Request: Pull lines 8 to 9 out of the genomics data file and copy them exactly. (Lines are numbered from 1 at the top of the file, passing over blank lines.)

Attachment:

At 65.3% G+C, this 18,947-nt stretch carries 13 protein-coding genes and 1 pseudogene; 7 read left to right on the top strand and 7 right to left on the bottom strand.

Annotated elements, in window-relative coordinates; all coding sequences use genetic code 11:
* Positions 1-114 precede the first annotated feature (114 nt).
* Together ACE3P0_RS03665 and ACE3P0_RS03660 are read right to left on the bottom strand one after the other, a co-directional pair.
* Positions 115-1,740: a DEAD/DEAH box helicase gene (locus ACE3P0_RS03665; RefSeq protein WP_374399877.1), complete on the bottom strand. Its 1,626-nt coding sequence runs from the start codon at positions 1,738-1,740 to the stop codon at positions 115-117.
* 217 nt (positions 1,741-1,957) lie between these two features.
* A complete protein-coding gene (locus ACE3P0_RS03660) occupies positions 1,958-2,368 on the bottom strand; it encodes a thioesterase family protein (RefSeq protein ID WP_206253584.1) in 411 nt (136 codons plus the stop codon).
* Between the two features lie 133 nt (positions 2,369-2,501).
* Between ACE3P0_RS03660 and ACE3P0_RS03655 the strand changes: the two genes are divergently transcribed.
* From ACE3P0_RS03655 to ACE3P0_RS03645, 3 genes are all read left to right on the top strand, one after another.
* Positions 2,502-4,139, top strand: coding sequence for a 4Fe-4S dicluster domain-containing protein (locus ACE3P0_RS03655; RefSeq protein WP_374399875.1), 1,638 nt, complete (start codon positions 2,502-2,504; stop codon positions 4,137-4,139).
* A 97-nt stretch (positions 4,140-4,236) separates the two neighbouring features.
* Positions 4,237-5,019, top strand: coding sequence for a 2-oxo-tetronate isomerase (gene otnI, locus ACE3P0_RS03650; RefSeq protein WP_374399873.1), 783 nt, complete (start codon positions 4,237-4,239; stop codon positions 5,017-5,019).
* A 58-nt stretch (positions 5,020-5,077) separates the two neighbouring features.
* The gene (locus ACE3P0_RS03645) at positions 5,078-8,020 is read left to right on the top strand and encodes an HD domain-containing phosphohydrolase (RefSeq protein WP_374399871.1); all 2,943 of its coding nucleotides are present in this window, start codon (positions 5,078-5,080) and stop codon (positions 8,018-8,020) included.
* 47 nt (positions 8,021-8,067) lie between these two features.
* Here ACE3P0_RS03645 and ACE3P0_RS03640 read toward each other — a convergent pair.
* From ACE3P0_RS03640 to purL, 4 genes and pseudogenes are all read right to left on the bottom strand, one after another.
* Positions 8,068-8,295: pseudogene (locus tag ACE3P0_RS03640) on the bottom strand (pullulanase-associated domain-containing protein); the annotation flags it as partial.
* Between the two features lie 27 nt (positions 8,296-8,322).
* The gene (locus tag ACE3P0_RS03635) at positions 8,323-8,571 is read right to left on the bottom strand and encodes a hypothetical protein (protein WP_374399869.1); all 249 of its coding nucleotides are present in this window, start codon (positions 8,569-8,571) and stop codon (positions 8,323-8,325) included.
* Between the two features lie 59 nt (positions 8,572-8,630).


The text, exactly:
* Between the two features lie 133 nt (positions 2,369-2,501).
* Between ACE3P0_RS03660 and ACE3P0_RS03655 the strand changes: the two genes are divergently transcribed.